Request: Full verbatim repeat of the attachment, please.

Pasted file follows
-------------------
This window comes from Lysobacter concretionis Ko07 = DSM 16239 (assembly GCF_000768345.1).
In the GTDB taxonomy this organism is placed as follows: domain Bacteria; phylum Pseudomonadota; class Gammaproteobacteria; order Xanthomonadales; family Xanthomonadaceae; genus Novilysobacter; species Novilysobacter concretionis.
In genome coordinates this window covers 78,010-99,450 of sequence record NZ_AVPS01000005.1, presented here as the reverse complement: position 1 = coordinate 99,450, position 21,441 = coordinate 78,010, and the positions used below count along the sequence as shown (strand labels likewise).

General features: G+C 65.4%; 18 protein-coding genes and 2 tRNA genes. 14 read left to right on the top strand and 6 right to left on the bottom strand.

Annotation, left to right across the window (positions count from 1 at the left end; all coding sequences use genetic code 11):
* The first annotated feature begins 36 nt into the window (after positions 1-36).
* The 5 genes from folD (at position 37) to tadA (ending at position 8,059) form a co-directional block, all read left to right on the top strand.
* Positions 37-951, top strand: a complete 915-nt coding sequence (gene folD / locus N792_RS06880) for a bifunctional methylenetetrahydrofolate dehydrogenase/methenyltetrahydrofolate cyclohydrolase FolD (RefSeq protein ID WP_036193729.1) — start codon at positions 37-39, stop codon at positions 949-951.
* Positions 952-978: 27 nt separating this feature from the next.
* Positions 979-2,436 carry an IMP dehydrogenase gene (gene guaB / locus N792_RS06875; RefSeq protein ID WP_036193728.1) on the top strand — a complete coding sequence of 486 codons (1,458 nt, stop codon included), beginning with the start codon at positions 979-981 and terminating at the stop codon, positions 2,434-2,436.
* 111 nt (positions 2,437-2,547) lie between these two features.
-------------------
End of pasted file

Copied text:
This window comes from Lysobacter concretionis Ko07 = DSM 16239 (assembly GCF_000768345.1).
In the GTDB taxonomy this organism is placed as follows: domain Bacteria; phylum Pseudomonadota; class Gammaproteobacteria; order Xanthomonadales; family Xanthomonadaceae; genus Novilysobacter; species Novilysobacter concretionis.
In genome coordinates this window covers 78,010-99,450 of sequence record NZ_AVPS01000005.1, presented here as the reverse complement: position 1 = coordinate 99,450, position 21,441 = coordinate 78,010, and the positions used below count along the sequence as shown (strand labels likewise).

General features: G+C 65.4%; 18 protein-coding genes and 2 tRNA genes. 14 read left to right on the top strand and 6 right to left on the bottom strand.

Annotation, left to right across the window (positions count from 1 at the left end; all coding sequences use genetic code 11):
* The first annotated feature begins 36 nt into the window (after positions 1-36).
* The 5 genes from folD (at position 37) to tadA (ending at position 8,059) form a co-directional block, all read left to right on the top strand.
* Positions 37-951, top strand: a complete 915-nt coding sequence (gene folD / locus N792_RS06880) for a bifunctional methylenetetrahydrofolate dehydrogenase/methenyltetrahydrofolate cyclohydrolase FolD (RefSeq protein ID WP_036193729.1) — start codon at positions 37-39, stop codon at positions 949-951.
* Positions 952-978: 27 nt separating this feature from the next.
* Positions 979-2,436 carry an IMP dehydrogenase gene (gene guaB / locus N792_RS06875; RefSeq protein ID WP_036193728.1) on the top strand — a complete coding sequence of 486 codons (1,458 nt, stop codon included), beginning with the start codon at positions 979-981 and terminating at the stop codon, positions 2,434-2,436.
* 111 nt (positions 2,437-2,547) lie between these two features.